German sportswear company Puma AG said Monday net income fell 24 percent in the third quarter due to a drop in sales, especially for footwear and in its American markets.
Puma, based in Herzogenaurach, said net income amounted to euro68 million ($101 million) in the July-September period, down from euro89 million in the third quarter of 2008.
Revenue for the period was 6 percent lower at euro673 million from euro713 million in the third quarter of 2008.
Puma is the world's third-largest sportswear company after crosstown rival Adidas AG and Nike Inc. of the U.S.
"The business environment has continued to be as challenging as we had expected, which resulted in a decrease in sales and profits," Jochen Zeitz, Puma's chief executive said in the company's report.
"Despite this most difficult market, we generated a profit in all three quarters so far and we expect to be profitable in fourth quarter again. We hope to see first signs of an improving business environment in the run up to the Football World Cup in South Africa, where Puma _ through its strong ties with African football _ has a home field advantage."
The football World Cup in South Africa next year is expected to add significantly to the company's revenue and earnings in coming months as fans snap up jerseys, balls and even cleats in the run-up and during the monthlong tournament which starts June 11. It is the first such tournament ever to be held in Africa, and Puma supplies 11 African national teams, including Algeria, Cameroon, Ghana and Senegal _ the most of any sportswear company.
Despite the weaker results, investors liked the outlook for especially next year. Shares of Puma were more than 4 percent higher at euro233.23 in Frankfurt afternoon trading.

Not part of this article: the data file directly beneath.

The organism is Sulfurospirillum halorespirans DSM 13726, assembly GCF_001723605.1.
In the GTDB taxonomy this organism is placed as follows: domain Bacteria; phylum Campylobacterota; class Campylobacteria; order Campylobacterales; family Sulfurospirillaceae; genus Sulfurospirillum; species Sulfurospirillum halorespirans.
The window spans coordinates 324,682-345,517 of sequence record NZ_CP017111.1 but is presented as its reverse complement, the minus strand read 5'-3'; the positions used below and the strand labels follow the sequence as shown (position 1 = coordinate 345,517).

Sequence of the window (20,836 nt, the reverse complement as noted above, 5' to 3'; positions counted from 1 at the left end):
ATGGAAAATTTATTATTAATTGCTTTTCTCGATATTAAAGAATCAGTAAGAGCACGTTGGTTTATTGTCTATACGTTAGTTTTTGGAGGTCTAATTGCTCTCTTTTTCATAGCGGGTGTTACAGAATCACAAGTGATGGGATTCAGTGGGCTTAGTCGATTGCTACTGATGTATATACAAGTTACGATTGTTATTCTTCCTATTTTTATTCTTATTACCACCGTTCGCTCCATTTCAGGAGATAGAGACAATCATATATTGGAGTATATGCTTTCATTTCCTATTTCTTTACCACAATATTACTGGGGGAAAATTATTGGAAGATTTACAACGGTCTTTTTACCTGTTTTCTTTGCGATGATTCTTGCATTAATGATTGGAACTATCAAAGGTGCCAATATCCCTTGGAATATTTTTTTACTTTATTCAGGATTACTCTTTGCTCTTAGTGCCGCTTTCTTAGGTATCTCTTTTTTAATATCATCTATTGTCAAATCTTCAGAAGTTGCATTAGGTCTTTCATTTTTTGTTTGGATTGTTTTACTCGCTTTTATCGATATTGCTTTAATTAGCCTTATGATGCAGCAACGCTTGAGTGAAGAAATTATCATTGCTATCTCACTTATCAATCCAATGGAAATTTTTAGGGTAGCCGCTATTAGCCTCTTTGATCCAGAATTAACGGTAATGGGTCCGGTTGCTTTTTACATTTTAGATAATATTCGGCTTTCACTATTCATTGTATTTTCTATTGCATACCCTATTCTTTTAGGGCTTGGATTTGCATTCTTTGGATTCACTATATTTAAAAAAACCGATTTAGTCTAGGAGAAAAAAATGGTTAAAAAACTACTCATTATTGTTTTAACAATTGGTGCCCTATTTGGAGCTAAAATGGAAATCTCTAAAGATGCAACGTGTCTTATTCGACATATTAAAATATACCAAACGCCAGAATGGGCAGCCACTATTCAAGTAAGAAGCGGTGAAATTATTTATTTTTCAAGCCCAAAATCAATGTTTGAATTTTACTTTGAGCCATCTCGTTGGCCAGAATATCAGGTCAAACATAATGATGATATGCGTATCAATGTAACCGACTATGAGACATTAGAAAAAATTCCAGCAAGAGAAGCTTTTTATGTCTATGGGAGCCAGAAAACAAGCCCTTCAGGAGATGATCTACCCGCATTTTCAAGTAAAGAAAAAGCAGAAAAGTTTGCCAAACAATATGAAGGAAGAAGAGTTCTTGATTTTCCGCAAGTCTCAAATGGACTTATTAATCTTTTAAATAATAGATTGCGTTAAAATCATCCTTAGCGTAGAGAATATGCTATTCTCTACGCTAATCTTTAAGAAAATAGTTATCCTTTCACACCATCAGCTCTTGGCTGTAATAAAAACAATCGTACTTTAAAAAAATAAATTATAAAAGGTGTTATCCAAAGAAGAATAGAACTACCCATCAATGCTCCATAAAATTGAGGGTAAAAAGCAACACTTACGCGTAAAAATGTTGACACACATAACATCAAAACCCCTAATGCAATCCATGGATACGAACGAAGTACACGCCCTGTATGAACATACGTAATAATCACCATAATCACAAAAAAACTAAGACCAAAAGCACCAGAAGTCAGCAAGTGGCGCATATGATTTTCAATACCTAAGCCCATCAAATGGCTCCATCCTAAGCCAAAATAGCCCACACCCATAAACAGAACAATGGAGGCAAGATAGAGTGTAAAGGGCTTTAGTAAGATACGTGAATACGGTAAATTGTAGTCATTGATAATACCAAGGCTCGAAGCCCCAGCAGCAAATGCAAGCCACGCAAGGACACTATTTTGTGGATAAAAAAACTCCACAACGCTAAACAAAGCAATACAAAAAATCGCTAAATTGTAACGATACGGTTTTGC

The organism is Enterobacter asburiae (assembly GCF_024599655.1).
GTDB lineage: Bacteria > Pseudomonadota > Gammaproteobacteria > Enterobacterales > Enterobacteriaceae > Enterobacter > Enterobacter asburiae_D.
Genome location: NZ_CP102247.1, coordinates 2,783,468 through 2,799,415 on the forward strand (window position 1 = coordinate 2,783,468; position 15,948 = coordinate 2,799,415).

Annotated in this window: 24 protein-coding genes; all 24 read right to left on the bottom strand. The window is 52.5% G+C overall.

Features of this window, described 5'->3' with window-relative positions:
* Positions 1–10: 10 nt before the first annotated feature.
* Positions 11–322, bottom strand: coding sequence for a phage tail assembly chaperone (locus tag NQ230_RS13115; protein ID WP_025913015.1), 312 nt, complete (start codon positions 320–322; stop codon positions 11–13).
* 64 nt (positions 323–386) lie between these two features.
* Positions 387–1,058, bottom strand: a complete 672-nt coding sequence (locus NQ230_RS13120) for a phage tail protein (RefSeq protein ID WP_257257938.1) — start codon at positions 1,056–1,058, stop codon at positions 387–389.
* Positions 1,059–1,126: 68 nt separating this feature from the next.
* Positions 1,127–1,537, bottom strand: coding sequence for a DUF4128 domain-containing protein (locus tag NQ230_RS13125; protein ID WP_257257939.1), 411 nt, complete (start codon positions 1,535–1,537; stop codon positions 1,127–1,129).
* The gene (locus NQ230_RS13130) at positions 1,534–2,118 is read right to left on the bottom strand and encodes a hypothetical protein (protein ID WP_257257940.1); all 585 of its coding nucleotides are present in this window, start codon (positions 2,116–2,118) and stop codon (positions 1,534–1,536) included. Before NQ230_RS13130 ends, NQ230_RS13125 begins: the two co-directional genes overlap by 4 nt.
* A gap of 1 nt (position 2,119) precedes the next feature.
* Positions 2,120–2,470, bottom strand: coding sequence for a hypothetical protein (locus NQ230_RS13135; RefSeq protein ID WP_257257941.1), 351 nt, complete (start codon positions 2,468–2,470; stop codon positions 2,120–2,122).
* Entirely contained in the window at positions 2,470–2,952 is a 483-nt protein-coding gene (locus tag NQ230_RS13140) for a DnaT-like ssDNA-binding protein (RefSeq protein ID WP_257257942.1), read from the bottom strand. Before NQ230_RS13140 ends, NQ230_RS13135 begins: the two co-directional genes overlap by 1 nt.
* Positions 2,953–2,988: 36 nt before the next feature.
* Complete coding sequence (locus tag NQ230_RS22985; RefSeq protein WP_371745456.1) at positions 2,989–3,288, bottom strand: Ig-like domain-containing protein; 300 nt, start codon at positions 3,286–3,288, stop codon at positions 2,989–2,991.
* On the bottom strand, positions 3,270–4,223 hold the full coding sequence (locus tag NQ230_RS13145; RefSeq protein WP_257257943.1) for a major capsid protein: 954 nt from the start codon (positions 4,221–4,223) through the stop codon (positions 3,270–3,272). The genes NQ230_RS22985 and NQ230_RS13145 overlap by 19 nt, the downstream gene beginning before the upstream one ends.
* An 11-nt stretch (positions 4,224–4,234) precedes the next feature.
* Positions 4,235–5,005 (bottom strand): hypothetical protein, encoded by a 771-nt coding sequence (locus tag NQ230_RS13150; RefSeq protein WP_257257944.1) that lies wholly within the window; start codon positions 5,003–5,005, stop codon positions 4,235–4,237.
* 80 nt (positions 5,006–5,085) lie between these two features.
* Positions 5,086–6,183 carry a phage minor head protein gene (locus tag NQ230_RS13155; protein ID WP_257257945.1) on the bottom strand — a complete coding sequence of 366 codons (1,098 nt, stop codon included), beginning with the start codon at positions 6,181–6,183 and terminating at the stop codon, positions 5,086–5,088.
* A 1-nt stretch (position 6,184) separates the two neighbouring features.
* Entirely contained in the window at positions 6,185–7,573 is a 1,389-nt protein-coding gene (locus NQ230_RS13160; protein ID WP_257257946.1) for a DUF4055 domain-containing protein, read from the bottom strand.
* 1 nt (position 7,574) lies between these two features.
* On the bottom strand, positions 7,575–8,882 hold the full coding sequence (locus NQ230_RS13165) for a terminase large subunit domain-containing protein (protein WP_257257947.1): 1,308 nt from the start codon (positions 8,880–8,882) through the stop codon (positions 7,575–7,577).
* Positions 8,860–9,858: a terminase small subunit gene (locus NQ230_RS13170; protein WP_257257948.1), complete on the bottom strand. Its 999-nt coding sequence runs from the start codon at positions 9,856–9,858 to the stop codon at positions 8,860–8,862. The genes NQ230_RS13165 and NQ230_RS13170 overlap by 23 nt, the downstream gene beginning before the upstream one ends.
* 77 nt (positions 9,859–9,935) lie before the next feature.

Puma said its revenue fell 10.4 percent on a euro basis in the Americas, while Europe, the Middle East and Africa saw a 5.6 percent decline. Meanwhile, the Asia-Pacific region saw a 1.2 percent increase in revenue.
The footwear division saw a 13 percent decline in revenue and apparel saw a 3 percent decline during the quarter. Revenue for accessories rose 40.4 percent.
For the first nine months of the year, Puma reported a 50 percent decline in net income to euro112 million on revenue of euro2 billion, which was nearly unchanged.
The drop in nine-month profit was partly the result of a euro110 million restructuring charge booked in the first quarter as part of the company's efficiency program.
Puma also said that during the first nine months, operating expenses remained at last year's level of euro753 million. Puma said while marketing and retail expenses were higher in 2008 because of last year's Olympic Games and the European Cup of football, the company saw other costs rise in 2009, including for product development and product design.
Puma is majority held by French luxury goods company PPR.
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